THE SHIRES OF CAMBRIDGE AND HUNTINGDON
 THE two counties of Cambridge and Huntingdon fit into
one another so closely, and are so much alike, that one
description will serve for both. The northern half of
each county belongs to the Fens, and even beyond the
Fens the fields are for the most part very flat. Both
counties have hills in the south; those of Cambridge
are called the Gog Magog Hills. Green pastures and
meadows with water-ways running through them are to be
seen everywhere; these are dairy counties, that is,
cows are kept from whose milk butter and cheese are
made. The butter of Cambridge is sold in an odd way;
you ask, not for a pound, but for a yard or two yards.
Stilton in Huntingdon gives its name to a famous kind
of cheese, of which gentlemen are fond. A good deal of
corn is grown in Hunts, and Cambridge has large
orchards scattered over the shire.
There are not many important towns in either county;
Eamsey, where are still ruins of the old abbey, St.
Ives, St. Neots, and the county town are the chief
places in the little shire of Huntingdon. The town of
Huntingdon had the honour of giving birth to Oliver
Cromwell, the great opponent of Charles L, who became "
Ldrd Protector of the'Commonwealth."
The towns of Cambridgeshire are, Cambridge, the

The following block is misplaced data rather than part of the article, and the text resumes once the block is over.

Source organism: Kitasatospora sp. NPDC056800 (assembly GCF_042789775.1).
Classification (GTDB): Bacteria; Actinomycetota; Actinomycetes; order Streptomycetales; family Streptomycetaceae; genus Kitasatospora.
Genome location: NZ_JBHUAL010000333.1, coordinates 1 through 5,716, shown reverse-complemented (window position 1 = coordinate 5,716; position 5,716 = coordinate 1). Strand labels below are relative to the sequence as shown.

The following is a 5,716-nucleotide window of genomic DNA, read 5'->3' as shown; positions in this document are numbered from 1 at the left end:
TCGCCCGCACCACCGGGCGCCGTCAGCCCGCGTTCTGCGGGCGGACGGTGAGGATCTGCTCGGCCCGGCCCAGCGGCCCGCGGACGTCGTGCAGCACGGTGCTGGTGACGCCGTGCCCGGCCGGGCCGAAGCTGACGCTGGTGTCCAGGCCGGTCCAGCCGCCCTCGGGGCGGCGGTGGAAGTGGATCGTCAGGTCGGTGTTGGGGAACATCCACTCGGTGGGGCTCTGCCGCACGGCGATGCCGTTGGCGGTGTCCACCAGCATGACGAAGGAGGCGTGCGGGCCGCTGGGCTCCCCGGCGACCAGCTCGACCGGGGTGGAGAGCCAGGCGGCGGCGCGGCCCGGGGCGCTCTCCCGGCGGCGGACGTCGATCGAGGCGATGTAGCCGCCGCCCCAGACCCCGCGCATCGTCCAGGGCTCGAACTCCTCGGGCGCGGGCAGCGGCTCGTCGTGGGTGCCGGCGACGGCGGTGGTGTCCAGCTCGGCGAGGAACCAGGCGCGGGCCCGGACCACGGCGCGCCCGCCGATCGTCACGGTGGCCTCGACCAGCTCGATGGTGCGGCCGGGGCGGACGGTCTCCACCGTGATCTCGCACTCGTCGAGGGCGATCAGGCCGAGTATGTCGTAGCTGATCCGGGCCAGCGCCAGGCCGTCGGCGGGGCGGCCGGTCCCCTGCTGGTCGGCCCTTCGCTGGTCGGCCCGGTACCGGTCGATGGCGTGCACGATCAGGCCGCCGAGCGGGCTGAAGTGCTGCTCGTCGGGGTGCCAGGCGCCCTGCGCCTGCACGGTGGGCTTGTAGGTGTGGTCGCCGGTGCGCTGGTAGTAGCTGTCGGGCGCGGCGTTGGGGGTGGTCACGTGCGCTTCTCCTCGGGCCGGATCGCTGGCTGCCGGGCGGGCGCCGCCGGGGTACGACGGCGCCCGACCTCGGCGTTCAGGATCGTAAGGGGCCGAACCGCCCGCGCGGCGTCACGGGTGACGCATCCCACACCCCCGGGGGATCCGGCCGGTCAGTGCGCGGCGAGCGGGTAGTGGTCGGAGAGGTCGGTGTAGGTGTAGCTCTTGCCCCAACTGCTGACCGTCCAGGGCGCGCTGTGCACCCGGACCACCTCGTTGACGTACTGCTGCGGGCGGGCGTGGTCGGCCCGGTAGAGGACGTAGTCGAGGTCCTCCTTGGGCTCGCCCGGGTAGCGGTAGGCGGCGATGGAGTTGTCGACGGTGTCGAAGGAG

cathedral city of Ely, March, Chatteris, Wisbeach,
which is a port, Whittlesea, and Newmarket, where
 most of the people are in some way busied about the
horse races, which take place there seven times a year.
But the one really famous place in the county is
Cambridge, which is known all over the world for
The town of Cambridge stands on level ground, by the
side of the river which forms part of its name; the
stately college buildings, rising from among groups of
splendid trees, distinguish the beautiful town.
Englishmen look upon these buildings with reverent
eyes, not for the sake of their beauty, but for that of
the great men who have been educated within their
walls, and whose names are the glory of England.
History does not declare when Cambridge first became an
University, where all learning was studied, all
students welcome. Most likely it grew up, like the
Universities of Oxford, Paris, and some others, after
the return of the Crusaders, who came home fired with a
desire to possess the wonderful learning they had seen
and heard of in the East.
In early days, the students of Cambridge lived in much
discomfort; scattered through the town in miserable
lodgings, or gathered together in "hostels," or "
inns,*' where many lived under a principal of their
own. But the people of the town charged such high rents
for these poor places that they nearly drove the
scholars away altogether.
This state of things led rich men and women, who cared
about learning, to give land or money for building and
endowing colleges, where the students might live and
study in comfort.
St. Peter's College, or Peterhouse, was the first to be
 built; and it, together with a church and a library of
written books, was the gift of one Hugh de Balsham.
There are now in all seventeen colleges in the
University; and among the most notable of these, are
King's, founded by the "Boyal Saint," Henry VI., which
has the most beautiful chapel in the world, with
"High embowered roof,
With antique pillars massy proof,
And storied windows richly dight,
Casting a dim religious light":—
Trinity, with its noble hall and library of precious
books, and its pleasant walks by Cam; and St. John's,
and Jesus College, on the banks of Cam.